This type of language, written about the Half Dome in this excerpt, would eventually lead the American populace to christen John Muir as a Prophet of the North American West, like a Moses of American mountain chains. Muir became a disciple of the landscape, almost a child in spirit, as he recognized the context of his life against this vast wilderness. And although John Muir truly is an example of what really can happen to us out there in the heights, or in the thick of the forests, it is important to realize (for at-least a moment) that there was an entire nation of Native Americans who were already disciples of the land. Natives were simply being destroyed, even as John Muir was announcing his ‘good news’ to readers back east. This was ‘good news’, of course, that the indigenous Ahwahnechee (Ah-wen-nahk-ee) Native American Tribe had not only understood, but utterly embodied, for God-knows how many thousands of years, at what would become Yosemite National Park. And who could blame them? Look at this place! Peaks here look like the Taj Majal, or the amphitheater of Dionysus, all seemingly carved by the clouds roughly 5000 feet above the Valley.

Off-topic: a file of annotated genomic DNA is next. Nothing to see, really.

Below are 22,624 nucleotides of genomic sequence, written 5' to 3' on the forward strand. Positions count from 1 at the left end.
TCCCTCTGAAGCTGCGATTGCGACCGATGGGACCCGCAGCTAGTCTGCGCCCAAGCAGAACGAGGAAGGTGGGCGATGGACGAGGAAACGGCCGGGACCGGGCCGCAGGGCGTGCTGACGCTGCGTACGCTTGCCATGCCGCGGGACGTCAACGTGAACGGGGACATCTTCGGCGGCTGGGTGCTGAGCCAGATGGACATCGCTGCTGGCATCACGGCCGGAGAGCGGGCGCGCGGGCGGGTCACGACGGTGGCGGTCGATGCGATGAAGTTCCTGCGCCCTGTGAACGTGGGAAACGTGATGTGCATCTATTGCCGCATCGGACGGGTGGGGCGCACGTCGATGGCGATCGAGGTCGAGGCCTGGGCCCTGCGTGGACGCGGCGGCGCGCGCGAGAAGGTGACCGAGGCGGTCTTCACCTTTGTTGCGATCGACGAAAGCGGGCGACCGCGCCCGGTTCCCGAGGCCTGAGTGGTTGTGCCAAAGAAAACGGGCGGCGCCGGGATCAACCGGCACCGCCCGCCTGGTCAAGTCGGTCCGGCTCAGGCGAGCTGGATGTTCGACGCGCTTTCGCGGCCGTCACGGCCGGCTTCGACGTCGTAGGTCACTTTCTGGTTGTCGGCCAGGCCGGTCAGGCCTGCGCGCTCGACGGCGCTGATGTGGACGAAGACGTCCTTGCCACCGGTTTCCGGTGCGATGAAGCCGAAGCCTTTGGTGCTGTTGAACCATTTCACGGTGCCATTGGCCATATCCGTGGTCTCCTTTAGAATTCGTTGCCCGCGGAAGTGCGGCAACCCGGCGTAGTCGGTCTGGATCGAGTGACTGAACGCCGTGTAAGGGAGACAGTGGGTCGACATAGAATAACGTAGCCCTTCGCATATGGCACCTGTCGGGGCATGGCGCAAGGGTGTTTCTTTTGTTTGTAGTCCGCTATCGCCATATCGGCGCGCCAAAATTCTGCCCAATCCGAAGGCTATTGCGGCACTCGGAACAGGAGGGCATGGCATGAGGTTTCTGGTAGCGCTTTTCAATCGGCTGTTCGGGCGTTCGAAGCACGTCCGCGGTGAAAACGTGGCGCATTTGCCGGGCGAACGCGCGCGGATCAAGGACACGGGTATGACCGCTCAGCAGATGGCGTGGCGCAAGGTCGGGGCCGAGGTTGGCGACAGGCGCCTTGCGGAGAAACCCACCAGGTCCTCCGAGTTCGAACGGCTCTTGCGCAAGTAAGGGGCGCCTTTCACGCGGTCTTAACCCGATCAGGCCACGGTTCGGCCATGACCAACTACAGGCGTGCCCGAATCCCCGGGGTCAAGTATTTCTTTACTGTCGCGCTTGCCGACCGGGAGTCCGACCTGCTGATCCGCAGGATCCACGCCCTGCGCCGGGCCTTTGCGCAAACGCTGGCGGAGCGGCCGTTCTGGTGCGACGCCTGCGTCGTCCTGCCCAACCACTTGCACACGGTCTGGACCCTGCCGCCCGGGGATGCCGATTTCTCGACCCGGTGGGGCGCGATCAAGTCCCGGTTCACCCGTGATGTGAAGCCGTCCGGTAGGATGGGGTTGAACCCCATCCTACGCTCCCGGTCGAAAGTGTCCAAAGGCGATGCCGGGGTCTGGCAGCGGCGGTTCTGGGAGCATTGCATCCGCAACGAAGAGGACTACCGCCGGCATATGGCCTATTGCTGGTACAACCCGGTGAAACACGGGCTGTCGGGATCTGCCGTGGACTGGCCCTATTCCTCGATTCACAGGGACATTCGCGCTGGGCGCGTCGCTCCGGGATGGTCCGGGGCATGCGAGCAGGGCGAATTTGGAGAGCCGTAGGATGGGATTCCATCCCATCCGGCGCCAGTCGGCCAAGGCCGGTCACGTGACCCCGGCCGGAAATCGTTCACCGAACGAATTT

Yosemite is a near perfect enclosure, in terms of a potential indigenous living spaces. You don’t simply “look” here, like when when someone points out a new sky scraper in the city; here you cast your gaze upon the bright granite domes, 1000 foot waterfalls, and the vast central valley laid out like a pure earthen common. All of this is under ultimate protection by a massively-squared mountain jawline looming in the heights, all striking the senses in a dynamic cinematic ingestion. The image below is (Mount) El Capitaine, seen on the right, as if it were a crafted monument. There are 16 trails in Yosemite Valley, and every one of them has exquisite traits and value. Beginner level trails like Lower Yosemite Falls, Mist Trail, and Artist Point, are great routes for conversation and catching up with loved ones. Those who are taking it easy for the day, encamped in the Valley, enjoy taking advantage of the relaxing views. (Image/Below) Mid-level trails like Upper Yosemite Falls, Snow Creek, and ‘Four Mile’ are kick-ass romps along well defined paths and patios which bend through the forest, follow wide rolling streams along towering waterfalls, which reveal double-rainbows at certain hours of the day. (Image/Below) Amazing. The Hard level trails, like Pohono, and Half Dome, are expeditions that require physical and mental preparation. Pohono gets 5 full stars on All-Trails.com, and is loved for the brilliant vistas it climbs into, along with a beautiful scenic loop at the back end. Many hikers take-on Pohono with the intention to camp overnight, as the overall trail runs for about 20 miles of challenging inclines and rocky paths. The challenge of Pohono is well worth the reward, with once-in-a-lifetime photography happening, and great vibes throughout. Finally, the most challenging and famous trail is the Half Dome. The Half Dome is about 5000 feet of elevation cresting the entire Valley of Yosemite. The cut of the Valley from the west seems to emphasize the Half Dome, directing the eyes towards it like an ultimate centralizing fixture, sitting on the high mantle-piece of the Sierra Nevada Mountains. (Image/Below) On the left El Capitan is cut straight down, while on the right the Valley seems to lean away in order to let anyone coming from this direction visualize the shape at the dead center, The Half Dome. Half Dome Trail: Ok, let’s go for it! This is one of the most coveted and beautiful trails in the entire world. A few months before you go, there are a few things you will need to do. In a quick gloss-over, lets look at the essentials…